Miserable people have the habit – it is something inevitable, otherwise it will become impossible to live – to fantasize beautiful things, either about the past or about the future. The present is always miserable wherever you are, it is misery that surrounds you. To escape from that misery, at least to forget all about it, the best opium is to think with nostalgia about the past – the wife that you have left behind, the children, the beautiful home, the coziness, the security, the safety. All those sweet things which may not have happened at all; you may have just created them, invented them. Or, if you don’t have much past and you cannot paint anything on the past, then the future is there – a vast canvas. You can always think of a beautiful tomorrow. If the yesterday is not worth painting, then you can always paint the tomorrow. It is always there.
And this is the way man has been avoiding the present. But to avoid the present is to avoid the real cause of it all.
The new inmate at the mental hospital announced in a loud voice that he was the famous British naval hero, Lord Nelson. This was particularly interesting because the institution already had a Lord Nelson.
The head psychiatrist, after due consideration, decided to put the two men in the same room, feeling that the similarity of their delusions might prompt an adjustment in each that would help in curing them. It was a calculated risk, of course, for the men might react violently to one another; but they were introduced and then left alone, and no disturbance was heard from the room that night.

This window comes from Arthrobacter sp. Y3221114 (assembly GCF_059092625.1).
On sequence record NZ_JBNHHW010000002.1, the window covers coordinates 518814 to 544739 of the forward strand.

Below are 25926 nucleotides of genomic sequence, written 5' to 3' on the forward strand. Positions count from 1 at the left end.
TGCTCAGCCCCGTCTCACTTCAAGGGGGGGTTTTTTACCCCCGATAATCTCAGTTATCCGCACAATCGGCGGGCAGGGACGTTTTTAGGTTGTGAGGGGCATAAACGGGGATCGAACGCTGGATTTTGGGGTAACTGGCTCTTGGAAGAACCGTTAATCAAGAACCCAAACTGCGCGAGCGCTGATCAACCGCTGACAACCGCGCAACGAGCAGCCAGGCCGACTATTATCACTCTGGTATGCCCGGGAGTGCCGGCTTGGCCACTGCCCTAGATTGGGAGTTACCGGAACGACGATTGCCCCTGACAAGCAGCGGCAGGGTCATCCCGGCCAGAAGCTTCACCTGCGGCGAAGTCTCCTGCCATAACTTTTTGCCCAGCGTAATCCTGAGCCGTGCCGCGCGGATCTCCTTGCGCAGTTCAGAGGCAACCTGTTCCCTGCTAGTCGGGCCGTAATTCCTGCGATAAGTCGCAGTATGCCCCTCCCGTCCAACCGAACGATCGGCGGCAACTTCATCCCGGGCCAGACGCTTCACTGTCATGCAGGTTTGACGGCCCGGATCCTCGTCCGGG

The next morning the doctor had a talk with his new patient, and was more than pleasantly surprised when he was told, “Doctor, I have been suffering from delusion. I know now that I am not Lord Nelson.”
“That’s wonderful,” said the doctor.
“Yes,” said the patient smiling demurely, “I am Lady Hamilton.”
One can change from being Lord Nelson – one can become Lady Hamilton – but there is no change at all. That’s what people are doing all over the world. They change their religion, they change their wives, their husbands; they change their jobs, they change their outer situations. And again and again they are surprised – nothing is changing. The misery persists, it remains the same. In fact, the more they change outer circumstances, the more they become aware of one thing: that the misery is not going to leave, that it is going to be there. Their frustration becomes more settled; their failure becomes their very lifestyle.
You ask me: “Osho, can you tell me what to do?” You have done enough. Now, be done with it all. No more doing. Move from doing to being, become a little more aware. Wherever you are – in the family, with the family, or somewhere else – wherever you are, become more aware. Try to be now and here…this moment, this silence.
Don’t move from “thisness.” It will be difficult in the beginning; every small distraction will take you away. Just a bird starts calling and you are distracted. You cannot accept it; immediately you find an excuse. You start thinking what bird it is, and then the whole chain – the sound of the railway train, the traffic noise, anything is enough to take you away from the now. And that is the root cause of misery: to be there and then. And the only source of bliss, the only source, I say, is to be now and here.